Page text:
Posted by: KimonoKat, Sunday, May 12, 2013, 2:44pm; Reply: 48
gardengirl, kudos to you for clearing your rash without doctor visits.

I did not go to the doctor.  I did more treatments with tea tree oil. It's what I had in the house. I didn't have to buy something.  Although the initial application of tea tree oil was uncomfortable (the stinging; the smell) after a while it felt better.

I would say that my rash is 99.9% gone. I don't feel anything on my face. I occasionally get flashes of itch on my body, but that's not necessarily from the initial contact with the environmental toxins.
Posted by: kescah, Monday, May 13, 2013, 10:28pm; Reply: 49
Andrea,

I took lecithin for quite a while, but did not see results. I was eating allergins at the time, though, without realizing it. No on the flax oil- another thing I should be doing, I know. Trying to afford everything I need is really hard. Thanks for the suggestion; I will check this thread from time to time as I see how one thing works or doesn't, and try another.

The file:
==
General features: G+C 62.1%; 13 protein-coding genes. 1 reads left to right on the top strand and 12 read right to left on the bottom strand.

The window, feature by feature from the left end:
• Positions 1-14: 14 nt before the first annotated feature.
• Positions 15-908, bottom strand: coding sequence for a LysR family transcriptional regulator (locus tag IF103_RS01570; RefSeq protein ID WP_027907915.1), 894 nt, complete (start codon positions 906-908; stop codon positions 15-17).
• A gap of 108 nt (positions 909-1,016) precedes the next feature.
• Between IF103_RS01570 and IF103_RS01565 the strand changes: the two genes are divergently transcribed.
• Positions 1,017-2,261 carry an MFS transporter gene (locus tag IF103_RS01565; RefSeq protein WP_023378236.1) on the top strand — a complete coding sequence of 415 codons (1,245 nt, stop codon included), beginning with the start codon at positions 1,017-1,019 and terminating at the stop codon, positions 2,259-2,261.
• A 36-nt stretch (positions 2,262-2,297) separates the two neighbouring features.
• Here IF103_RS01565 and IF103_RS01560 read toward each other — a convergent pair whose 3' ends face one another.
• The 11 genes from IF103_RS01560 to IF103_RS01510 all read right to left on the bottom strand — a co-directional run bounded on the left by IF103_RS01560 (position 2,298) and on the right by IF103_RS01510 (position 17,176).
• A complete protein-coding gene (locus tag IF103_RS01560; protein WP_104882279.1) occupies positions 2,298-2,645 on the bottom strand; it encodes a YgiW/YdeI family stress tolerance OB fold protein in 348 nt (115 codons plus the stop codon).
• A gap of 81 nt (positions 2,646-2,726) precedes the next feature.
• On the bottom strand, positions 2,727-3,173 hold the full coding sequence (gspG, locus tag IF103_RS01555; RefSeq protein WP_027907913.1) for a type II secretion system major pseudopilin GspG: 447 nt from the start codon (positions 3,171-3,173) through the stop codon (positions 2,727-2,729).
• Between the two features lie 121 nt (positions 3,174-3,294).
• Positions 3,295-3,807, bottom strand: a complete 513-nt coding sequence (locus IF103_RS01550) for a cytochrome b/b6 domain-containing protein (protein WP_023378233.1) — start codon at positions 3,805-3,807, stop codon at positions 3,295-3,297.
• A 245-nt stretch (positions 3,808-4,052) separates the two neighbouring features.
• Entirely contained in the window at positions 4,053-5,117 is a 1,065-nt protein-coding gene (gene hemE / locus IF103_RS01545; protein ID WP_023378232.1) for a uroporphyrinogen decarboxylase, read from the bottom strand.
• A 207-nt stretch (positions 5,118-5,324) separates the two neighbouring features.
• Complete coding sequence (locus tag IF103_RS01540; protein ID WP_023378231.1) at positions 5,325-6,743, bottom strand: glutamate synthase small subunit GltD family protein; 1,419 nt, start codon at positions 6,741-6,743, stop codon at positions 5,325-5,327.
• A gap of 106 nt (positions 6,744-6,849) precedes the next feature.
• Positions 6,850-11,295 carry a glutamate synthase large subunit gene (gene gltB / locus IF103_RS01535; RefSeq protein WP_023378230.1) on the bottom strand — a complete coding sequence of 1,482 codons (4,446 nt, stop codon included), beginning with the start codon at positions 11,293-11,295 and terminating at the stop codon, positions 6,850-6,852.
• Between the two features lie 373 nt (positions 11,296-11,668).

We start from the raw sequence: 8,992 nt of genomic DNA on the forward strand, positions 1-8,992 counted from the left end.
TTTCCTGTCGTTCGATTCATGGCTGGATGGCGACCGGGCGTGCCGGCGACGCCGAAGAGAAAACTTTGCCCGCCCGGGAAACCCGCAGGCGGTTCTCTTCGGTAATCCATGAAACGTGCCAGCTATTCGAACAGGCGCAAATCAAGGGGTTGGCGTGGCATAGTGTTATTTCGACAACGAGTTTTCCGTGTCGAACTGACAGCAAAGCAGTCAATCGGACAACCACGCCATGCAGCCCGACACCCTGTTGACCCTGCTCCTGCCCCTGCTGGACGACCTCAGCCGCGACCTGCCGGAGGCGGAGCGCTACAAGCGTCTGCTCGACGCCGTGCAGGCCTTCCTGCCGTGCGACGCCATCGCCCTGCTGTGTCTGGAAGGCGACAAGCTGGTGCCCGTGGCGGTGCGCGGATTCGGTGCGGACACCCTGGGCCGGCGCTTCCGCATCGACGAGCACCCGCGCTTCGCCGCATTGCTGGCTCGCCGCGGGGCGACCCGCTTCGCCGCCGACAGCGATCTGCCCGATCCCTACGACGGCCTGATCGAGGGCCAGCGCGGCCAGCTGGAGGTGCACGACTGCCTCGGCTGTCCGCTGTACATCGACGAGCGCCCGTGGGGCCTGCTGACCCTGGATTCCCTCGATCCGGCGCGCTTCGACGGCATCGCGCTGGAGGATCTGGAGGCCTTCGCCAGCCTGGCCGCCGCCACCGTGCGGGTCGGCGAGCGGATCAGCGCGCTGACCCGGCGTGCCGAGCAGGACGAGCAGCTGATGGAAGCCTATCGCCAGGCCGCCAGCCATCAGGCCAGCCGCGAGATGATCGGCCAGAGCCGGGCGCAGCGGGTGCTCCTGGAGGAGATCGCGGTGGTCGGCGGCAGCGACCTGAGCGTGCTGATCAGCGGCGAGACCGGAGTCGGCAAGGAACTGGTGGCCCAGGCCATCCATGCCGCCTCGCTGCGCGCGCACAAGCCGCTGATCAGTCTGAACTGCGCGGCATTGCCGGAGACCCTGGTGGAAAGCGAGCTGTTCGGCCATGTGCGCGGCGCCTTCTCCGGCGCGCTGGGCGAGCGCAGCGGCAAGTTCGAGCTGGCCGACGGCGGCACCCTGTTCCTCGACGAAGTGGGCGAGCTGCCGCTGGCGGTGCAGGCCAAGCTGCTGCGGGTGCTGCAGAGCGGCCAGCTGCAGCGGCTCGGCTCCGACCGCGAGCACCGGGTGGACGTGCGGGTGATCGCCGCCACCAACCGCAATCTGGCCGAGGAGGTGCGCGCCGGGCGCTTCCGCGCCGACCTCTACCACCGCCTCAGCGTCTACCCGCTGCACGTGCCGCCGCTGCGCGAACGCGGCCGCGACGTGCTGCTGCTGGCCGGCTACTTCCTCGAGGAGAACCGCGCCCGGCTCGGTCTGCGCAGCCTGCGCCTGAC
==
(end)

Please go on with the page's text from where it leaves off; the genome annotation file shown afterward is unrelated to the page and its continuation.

Thanks for the comment, Spring. Glad to know it.

Gardengirl, I am interested in the psoriasis/gluten connection, though I read on this forum a few years ago that an A type does not have gluten problems. Does anyone disagree with that?

Also, I am not eating grains, so as far as I know, I should not have that problem. Right?